All Posts Tagged Tag: ‘Jakob Nielsen’
Veteran web usability consultant Jakob Nielsen recently gave an “At Google” talk about mobile usability and where it’s headed. Google has now made the talk available for all to see. If your’e developing a mobile app or site, you may want to give this guy an hour of your time. He’s one of the biggest names in usability, and has …
What I like about Jakob Nielsen’s posts most is the grumpy-old-man-ness in the underlying tone. It makes me almost think he’s family. But along with the why-doesn’t-anybody-ever-listen-to-me attitude comes some sage-like advice. This time it’s about how bad content trumps other design flaws in terms of what’s bad for business.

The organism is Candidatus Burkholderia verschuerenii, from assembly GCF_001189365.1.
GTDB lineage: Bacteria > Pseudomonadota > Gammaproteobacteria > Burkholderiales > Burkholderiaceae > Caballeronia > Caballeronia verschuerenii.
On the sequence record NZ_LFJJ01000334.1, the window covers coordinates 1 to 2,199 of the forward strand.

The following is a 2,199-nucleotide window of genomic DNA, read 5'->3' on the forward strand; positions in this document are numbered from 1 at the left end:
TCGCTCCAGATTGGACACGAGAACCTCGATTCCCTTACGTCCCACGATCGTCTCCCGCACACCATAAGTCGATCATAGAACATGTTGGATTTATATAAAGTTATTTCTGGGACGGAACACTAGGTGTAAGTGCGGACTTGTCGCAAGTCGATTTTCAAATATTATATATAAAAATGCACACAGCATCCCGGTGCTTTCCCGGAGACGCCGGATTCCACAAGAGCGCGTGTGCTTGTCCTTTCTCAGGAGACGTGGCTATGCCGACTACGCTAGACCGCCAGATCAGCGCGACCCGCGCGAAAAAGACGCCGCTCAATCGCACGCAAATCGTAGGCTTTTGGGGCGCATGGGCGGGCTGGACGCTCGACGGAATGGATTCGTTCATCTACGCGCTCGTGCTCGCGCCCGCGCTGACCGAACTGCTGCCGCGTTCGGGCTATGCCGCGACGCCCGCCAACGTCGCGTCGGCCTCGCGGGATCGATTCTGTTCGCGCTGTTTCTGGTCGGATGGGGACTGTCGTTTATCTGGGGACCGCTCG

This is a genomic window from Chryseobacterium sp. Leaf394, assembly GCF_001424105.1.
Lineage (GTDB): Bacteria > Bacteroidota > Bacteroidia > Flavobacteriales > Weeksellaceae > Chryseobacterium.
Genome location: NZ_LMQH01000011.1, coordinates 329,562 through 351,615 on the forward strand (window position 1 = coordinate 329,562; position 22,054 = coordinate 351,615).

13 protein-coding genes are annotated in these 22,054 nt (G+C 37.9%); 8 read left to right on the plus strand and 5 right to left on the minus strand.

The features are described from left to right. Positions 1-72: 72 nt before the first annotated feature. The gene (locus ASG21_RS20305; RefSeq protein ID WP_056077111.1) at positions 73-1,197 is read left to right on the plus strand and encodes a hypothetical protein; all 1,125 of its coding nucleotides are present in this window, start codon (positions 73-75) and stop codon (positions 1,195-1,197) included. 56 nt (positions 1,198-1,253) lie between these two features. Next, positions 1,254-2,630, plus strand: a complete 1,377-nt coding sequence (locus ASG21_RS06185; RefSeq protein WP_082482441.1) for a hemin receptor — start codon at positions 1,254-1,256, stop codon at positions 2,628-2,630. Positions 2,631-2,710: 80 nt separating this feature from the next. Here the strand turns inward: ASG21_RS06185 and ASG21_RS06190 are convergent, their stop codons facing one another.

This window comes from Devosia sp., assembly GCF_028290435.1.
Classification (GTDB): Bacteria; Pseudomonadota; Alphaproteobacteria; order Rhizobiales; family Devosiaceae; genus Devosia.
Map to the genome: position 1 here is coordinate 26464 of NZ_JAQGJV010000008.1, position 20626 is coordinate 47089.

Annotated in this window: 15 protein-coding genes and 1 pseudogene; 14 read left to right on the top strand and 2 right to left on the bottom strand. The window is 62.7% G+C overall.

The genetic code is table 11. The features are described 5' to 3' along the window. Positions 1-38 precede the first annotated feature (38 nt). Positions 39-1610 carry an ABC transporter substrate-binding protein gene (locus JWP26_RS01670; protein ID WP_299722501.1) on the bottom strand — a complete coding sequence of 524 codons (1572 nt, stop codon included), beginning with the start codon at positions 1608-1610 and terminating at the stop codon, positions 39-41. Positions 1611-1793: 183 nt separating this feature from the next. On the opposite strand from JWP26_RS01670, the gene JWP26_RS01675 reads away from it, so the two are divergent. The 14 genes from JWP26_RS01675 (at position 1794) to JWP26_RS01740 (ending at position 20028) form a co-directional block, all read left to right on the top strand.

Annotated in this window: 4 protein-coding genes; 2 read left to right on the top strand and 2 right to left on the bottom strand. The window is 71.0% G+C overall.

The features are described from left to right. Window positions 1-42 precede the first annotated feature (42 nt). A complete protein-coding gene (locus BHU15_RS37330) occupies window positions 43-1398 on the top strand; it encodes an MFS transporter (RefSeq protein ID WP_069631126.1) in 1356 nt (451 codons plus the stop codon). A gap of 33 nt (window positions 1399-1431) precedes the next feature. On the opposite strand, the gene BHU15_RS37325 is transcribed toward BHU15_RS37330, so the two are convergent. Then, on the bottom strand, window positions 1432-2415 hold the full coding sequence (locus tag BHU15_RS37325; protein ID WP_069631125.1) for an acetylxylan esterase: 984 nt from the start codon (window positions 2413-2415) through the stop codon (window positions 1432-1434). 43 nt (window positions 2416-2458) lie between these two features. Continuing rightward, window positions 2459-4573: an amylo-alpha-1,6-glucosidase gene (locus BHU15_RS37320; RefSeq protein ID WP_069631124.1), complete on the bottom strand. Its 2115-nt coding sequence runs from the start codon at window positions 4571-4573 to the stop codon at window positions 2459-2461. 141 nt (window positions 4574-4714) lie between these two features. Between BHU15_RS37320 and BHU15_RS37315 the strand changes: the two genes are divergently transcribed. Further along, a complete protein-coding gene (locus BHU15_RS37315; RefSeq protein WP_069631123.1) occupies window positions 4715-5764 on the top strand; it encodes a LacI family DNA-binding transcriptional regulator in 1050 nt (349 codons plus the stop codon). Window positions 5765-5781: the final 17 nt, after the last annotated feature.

But before that, it’s about elevator buttons:
There may always be a place for paper. This isn’t about that – the likelihood that print is on the verge of extinction – but rather how a new generation of editors and writers present the news in a digital world. The new format for news – there must always be a standard eventually – is evolving, as dinosaurs wheeze and choke.
Writing for the Web is tricky business because there is no audience more diverse. Writers, especially purist writers (I’m pointing at myself both accusatorily and guiltily), are stubborn, especially ones honed in a print world where the appropriate audience finds you or rejects in distant silence, and writers (secretly) want you to bask in their brilliance.
If you were specifically looking for the population of the United States, you’d notice the big red numbers in the upper right corner of the US Census Bureau homepage right? Not so fast. A recent eye-tracking study suggests you’ve been trained to ignore things like that.